Oral Cancer

Each year, almost 41,000 Americans will be diagnosed with oral and throat cancers. With a 5-year survival rate at only 64 percent, early detection and treatment are incredibly important.

During dental visits, your dentist can examine the oral cavity for signs of mouth and/or throat cancer. Regular visits will improve the chances that any changes in oral health will be caught early when cancer can be treated more easily. Be aware of the following symptoms, and see your dentist if they do not go away after two weeks:

  • a sore or irritation that doesn't go away
  • red or white patches
  • pain, tenderness or numbness in mouth or lips
  • a lump, thickening, rough spot, crust or small eroded area
  • difficulty chewing, swallowing, speaking or moving your tongue or jaw
  • change in the way your teeth fit together when you close your mouth
Smokers and people over 50 who drink alcohol excessively are the most at risk for developing mouth and throat cancers. Recently, the sexually transmitted disease HPV has been associated with oral cancers. If you are diagnosed with any form of oral cancer, the first thing you should do before beginning treatment is to see your dentist. You should keep your mouth moist, using the following methods:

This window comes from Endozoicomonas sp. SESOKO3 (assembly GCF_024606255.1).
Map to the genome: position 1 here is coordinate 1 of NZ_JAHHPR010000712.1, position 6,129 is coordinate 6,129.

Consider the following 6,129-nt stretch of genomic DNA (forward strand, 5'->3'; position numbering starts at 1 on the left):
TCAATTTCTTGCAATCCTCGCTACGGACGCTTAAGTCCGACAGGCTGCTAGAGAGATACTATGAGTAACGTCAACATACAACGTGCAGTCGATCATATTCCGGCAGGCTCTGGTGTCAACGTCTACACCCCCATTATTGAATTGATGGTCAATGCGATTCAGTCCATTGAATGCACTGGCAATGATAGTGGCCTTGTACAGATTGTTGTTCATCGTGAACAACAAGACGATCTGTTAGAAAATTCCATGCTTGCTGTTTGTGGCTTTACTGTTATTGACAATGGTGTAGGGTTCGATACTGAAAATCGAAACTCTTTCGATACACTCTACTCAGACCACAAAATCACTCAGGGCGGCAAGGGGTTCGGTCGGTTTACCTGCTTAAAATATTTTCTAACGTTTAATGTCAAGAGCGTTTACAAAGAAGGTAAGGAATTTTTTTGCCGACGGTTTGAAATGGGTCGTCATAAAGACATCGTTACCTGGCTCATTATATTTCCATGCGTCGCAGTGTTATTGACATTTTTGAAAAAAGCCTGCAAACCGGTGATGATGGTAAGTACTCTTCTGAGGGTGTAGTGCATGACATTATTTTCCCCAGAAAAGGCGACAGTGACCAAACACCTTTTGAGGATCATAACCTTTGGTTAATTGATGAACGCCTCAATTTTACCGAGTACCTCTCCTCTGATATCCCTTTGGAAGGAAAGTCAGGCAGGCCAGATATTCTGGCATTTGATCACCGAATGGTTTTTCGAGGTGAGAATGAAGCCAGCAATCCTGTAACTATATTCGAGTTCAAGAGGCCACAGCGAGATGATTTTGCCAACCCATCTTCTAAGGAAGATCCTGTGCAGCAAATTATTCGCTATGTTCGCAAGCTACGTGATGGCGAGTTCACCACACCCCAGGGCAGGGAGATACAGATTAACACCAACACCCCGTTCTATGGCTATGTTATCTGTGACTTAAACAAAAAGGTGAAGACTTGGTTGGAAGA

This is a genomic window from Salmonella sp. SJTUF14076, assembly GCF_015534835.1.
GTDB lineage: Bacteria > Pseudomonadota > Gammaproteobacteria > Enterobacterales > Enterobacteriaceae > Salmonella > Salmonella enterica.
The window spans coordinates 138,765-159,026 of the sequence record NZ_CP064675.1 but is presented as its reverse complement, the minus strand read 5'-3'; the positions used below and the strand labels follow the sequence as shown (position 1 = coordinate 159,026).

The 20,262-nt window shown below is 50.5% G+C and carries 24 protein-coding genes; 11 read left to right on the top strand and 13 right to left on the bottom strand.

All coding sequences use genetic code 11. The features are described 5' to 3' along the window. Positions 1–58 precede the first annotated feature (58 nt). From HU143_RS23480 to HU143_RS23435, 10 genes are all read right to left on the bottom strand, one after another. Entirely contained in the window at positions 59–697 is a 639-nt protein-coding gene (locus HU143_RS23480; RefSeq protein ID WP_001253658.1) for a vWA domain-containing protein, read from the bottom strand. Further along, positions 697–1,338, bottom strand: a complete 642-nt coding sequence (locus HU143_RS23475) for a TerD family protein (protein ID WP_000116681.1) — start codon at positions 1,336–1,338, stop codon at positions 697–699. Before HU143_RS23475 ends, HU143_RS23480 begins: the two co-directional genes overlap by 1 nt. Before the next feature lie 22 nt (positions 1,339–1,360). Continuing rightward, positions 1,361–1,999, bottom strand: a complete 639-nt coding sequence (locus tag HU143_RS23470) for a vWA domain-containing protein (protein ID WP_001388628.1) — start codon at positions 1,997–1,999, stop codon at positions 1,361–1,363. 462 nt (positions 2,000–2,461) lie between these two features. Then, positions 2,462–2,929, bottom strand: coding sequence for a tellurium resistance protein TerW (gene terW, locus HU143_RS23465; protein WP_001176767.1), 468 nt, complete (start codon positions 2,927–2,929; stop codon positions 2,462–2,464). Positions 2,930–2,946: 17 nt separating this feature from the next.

• Drink a lot of water.
  • Suck on ice chips.
  • Use sugarless gum or sugar-free hard candy.
  • Use a saliva substitute to help moisten your mouth.
You should also practice normal oral hygiene to keep your mouth clean:
  • Brush teeth, gums and tongue with an extra-soft toothbrush after every meal and at bedtime. If it hurts, soften the bristles using warm water.
  • Use a fluoride toothpaste.
  • Use special fluoride gel prescribed by your dentist.
  • Don't use mouthwashes containing alcohol.
  • Floss your teeth gently every day. If your gums bleed or hurt, avoid those areas, continuing to floss other teeth.
  • Rinse your mouth several times a day with a solution of 1/4 teaspoon each of baking soda and salt in a quart of warm water. Follow with a plain water rinse.
  • Dentures that don't fit right may cause additional problems. Talk to your cancer doctor or dentist about your dentures.

 

 

Courtesy of Mouth Healthy

http://www.mouthhealthy.org/en/az-topics/o/oral-cancer

 

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